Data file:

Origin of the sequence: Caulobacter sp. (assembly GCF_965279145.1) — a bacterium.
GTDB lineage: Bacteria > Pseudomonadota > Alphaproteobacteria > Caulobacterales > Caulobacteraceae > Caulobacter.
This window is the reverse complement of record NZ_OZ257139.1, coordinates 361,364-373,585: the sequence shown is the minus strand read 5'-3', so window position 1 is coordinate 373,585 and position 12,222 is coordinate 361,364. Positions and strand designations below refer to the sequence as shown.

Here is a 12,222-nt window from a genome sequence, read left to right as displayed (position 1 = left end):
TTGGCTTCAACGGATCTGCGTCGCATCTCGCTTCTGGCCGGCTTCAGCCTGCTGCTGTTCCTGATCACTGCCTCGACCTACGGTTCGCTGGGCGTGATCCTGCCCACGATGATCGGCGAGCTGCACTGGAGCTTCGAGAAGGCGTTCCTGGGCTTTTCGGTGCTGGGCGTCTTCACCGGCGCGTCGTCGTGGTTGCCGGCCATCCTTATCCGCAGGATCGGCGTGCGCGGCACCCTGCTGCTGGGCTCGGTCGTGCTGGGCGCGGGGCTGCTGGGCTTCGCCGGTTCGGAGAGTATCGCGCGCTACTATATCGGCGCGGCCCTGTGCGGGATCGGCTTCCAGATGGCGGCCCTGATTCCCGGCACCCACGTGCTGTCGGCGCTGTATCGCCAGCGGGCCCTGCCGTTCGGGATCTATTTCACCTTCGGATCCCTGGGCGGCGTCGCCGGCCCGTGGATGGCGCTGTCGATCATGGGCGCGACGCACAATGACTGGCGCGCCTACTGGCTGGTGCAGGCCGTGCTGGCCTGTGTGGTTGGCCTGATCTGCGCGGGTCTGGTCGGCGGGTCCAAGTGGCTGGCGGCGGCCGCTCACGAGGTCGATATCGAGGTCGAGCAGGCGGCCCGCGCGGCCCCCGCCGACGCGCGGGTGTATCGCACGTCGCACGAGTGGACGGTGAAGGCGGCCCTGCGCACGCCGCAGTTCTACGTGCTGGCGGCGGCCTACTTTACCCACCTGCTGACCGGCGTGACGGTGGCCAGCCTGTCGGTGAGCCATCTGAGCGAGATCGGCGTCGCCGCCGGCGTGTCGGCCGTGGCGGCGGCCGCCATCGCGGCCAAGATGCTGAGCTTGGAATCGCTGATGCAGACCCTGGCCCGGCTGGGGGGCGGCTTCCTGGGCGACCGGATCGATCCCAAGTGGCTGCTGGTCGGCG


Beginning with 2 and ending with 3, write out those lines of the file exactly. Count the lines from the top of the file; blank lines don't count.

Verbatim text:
GTDB lineage: Bacteria > Pseudomonadota > Alphaproteobacteria > Caulobacterales > Caulobacteraceae > Caulobacter.
This window is the reverse complement of record NZ_OZ257139.1, coordinates 361,364-373,585: the sequence shown is the minus strand read 5'-3', so window position 1 is coordinate 373,585 and position 12,222 is coordinate 361,364. Positions and strand designations below refer to the sequence as shown.